I’m just curios if the weight of the chain between the sled and motors is accounted for. I’m sure that it would only cause a minor issue with the accuracy of the machine, but something to consider. The more chain that is let out, the heavier it becomes. This must be why the Maslow is less accurate in the bottom corners? This could all be taken care of in software.
look for a topic ‘sources of error’, there are a lot of possible errors.
What you re noticing is what we call ‘chain sag’ and the holey triangulation
does make an estimate of it, along with ‘chain stretch’ here there is just a
smidge of space between the pin and the link in the chain (if you think about
it, 1/1000" gap here multiplied by 500 links adds up to a lot of error)
good thinking, we want people thinking like you, so I want to bring you up to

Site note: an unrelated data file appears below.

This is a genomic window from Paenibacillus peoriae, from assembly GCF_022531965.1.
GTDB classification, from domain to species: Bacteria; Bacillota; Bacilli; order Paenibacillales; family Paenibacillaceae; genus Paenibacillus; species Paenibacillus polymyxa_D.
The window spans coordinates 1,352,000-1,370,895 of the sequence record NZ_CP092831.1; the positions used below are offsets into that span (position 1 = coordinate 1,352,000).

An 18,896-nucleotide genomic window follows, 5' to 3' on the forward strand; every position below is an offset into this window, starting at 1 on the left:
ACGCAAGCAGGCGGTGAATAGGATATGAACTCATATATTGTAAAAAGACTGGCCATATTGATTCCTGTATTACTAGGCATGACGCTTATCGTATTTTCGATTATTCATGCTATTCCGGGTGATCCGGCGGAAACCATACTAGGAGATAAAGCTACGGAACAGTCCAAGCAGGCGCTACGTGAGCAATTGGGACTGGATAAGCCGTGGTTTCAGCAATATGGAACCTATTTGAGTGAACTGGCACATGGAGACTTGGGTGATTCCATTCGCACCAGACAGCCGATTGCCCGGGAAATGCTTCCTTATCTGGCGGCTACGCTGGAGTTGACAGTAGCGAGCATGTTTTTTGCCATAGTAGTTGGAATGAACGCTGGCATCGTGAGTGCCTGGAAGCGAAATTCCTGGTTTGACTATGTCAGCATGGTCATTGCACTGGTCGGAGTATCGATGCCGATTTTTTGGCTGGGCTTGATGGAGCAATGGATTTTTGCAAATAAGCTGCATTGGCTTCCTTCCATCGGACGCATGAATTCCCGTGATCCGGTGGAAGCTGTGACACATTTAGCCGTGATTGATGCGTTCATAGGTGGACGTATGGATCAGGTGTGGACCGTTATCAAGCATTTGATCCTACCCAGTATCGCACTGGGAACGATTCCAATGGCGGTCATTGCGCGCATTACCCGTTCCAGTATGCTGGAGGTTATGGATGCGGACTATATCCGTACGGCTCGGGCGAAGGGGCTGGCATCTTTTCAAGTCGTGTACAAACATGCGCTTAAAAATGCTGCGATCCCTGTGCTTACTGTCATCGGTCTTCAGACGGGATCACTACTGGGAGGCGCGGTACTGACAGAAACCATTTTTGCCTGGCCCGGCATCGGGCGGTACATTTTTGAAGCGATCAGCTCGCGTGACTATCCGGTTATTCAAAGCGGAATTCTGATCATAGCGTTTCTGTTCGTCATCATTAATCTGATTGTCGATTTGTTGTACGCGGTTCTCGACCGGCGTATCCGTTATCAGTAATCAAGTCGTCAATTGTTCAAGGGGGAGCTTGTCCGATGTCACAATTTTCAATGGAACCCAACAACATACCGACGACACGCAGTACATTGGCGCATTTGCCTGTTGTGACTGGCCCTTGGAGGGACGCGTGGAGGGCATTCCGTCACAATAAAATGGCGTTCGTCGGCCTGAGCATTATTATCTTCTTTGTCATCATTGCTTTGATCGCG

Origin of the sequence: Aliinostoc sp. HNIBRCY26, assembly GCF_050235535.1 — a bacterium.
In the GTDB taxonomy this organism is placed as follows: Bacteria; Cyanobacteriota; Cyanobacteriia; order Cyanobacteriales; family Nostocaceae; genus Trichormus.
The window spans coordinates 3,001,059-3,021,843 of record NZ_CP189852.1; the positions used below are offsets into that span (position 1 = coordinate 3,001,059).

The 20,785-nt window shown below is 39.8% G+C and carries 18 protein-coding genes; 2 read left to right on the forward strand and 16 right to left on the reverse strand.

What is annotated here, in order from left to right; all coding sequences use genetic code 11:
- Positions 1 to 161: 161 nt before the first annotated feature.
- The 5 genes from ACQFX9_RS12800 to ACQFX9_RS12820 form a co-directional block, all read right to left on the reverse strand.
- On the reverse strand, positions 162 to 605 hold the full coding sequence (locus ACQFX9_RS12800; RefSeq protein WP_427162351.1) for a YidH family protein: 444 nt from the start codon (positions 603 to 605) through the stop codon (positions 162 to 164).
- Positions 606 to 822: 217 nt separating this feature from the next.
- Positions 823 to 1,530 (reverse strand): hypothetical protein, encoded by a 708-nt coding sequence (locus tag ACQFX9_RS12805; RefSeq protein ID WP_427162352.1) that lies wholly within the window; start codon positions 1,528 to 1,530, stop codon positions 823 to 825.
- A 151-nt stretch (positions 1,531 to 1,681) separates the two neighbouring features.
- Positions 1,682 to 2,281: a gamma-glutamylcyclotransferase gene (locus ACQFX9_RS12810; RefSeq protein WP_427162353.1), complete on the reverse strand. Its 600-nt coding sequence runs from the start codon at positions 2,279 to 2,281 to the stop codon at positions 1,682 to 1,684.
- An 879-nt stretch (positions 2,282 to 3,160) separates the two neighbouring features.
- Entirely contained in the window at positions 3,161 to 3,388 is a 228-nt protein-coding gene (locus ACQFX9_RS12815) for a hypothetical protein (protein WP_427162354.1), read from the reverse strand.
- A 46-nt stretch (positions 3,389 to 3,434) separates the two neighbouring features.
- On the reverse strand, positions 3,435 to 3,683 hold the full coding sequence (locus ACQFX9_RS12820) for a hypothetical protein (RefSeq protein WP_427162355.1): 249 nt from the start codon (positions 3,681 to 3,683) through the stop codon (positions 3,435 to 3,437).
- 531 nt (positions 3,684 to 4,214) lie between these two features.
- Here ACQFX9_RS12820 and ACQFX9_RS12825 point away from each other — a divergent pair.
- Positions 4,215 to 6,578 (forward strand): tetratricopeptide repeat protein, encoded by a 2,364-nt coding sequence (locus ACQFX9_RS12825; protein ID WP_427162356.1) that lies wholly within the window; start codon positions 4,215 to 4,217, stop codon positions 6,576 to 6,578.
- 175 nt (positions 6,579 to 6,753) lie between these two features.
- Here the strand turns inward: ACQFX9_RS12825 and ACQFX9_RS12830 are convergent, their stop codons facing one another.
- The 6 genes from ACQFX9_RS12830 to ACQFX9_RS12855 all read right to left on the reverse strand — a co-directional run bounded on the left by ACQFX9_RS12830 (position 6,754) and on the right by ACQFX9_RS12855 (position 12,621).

but the bigger cause for the error in the bottom corners is that the chains get
so close to vertical that there is not much force available from gravity to pull
into the corners. This combines with the chain sag problem in that you have the
longest amount of chain anywhere in the workspace under the least amount of
tension anywhere in the workspace, so the most sag of anywhere in the workspace
the stock calibration doesn’t account for this.
I was looking through these last night, not that I understand much of what they are doing, but just blown away by how much thought and effort that people have put into this.
If you use treat the maslow as a 4x4’ machine a lot of these problems simply vanish and corners are much more accurate.